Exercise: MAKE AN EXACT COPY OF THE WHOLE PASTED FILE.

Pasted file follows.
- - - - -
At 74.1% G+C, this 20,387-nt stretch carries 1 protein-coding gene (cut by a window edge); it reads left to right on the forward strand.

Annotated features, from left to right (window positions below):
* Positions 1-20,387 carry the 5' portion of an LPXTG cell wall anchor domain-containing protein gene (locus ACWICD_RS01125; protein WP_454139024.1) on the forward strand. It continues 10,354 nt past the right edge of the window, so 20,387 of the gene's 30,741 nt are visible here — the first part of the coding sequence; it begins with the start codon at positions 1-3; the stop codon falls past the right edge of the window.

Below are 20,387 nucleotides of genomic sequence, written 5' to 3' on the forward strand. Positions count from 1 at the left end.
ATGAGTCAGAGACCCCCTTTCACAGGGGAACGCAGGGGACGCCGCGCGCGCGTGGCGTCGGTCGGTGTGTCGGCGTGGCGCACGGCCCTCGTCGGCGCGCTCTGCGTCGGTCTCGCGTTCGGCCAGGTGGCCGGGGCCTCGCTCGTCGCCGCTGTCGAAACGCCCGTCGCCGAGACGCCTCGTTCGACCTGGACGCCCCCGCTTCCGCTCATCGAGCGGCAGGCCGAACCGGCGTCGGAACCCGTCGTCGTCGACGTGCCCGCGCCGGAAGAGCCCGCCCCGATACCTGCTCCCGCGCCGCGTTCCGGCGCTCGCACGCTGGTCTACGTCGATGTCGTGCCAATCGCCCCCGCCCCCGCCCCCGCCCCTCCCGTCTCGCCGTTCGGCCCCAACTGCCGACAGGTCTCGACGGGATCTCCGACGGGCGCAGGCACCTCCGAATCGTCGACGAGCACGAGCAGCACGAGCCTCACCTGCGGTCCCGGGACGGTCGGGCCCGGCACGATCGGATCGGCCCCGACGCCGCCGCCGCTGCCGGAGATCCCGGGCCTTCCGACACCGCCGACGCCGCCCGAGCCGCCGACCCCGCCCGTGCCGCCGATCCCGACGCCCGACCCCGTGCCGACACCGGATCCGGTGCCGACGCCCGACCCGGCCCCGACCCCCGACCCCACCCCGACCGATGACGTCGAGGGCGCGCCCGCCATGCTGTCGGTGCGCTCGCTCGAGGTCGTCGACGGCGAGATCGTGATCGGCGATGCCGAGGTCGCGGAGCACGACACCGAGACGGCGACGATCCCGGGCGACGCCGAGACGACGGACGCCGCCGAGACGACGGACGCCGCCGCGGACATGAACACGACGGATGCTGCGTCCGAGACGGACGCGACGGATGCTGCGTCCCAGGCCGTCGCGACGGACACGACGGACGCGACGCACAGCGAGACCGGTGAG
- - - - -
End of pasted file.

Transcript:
At 74.1% G+C, this 20,387-nt stretch carries 1 protein-coding gene (cut by a window edge); it reads left to right on the forward strand.

Annotated features, from left to right (window positions below):
* Positions 1-20,387 carry the 5' portion of an LPXTG cell wall anchor domain-containing protein gene (locus ACWICD_RS01125; protein WP_454139024.1) on the forward strand. It continues 10,354 nt past the right edge of the window, so 20,387 of the gene's 30,741 nt are visible here — the first part of the coding sequence; it begins with the start codon at positions 1-3; the stop codon falls past the right edge of the window.

Below are 20,387 nucleotides of genomic sequence, written 5' to 3' on the forward strand. Positions count from 1 at the left end.
ATGAGTCAGAGACCCCCTTTCACAGGGGAACGCAGGGGACGCCGCGCGCGCGTGGCGTCGGTCGGTGTGTCGGCGTGGCGCACGGCCCTCGTCGGCGCGCTCTGCGTCGGTCTCGCGTTCGGCCAGGTGGCCGGGGCCTCGCTCGTCGCCGCTGTCGAAACGCCCGTCGCCGAGACGCCTCGTTCGACCTGGACGCCCCCGCTTCCGCTCATCGAGCGGCAGGCCGAACCGGCGTCGGAACCCGTCGTCGTCGACGTGCCCGCGCCGGAAGAGCCCGCCCCGATACCTGCTCCCGCGCCGCGTTCCGGCGCTCGCACGCTGGTCTACGTCGATGTCGTGCCAATCGCCCCCGCCCCCGCCCCCGCCCCTCCCGTCTCGCCGTTCGGCCCCAACTGCCGACAGGTCTCGACGGGATCTCCGACGGGCGCAGGCACCTCCGAATCGTCGACGAGCACGAGCAGCACGAGCCTCACCTGCGGTCCCGGGACGGTCGGGCCCGGCACGATCGGATCGGCCCCGACGCCGCCGCCGCTGCCGGAGATCCCGGGCCTTCCGACACCGCCGACGCCGCCCGAGCCGCCGACCCCGCCCGTGCCGCCGATCCCGACGCCCGACCCCGTGCCGACACCGGATCCGGTGCCGACGCCCGACCCGGCCCCGACCCCCGACCCCACCCCGACCGATGACGTCGAGGGCGCGCCCGCCATGCTGTCGGTGCGCTCGCTCGAGGTCGTCGACGGCGAGATCGTGATCGGCGATGCCGAGGTCGCGGAGCACGACACCGAGACGGCGACGATCCCGGGCGACGCCGAGACGACGGACGCCGCCGAGACGACGGACGCCGCCGCGGACATGAACACGACGGATGCTGCGTCCGAGACGGACGCGACGGATGCTGCGTCCCAGGCCGTCGCGACGGACACGACGGACGCGACGCACAGCGAGACCGGTGAG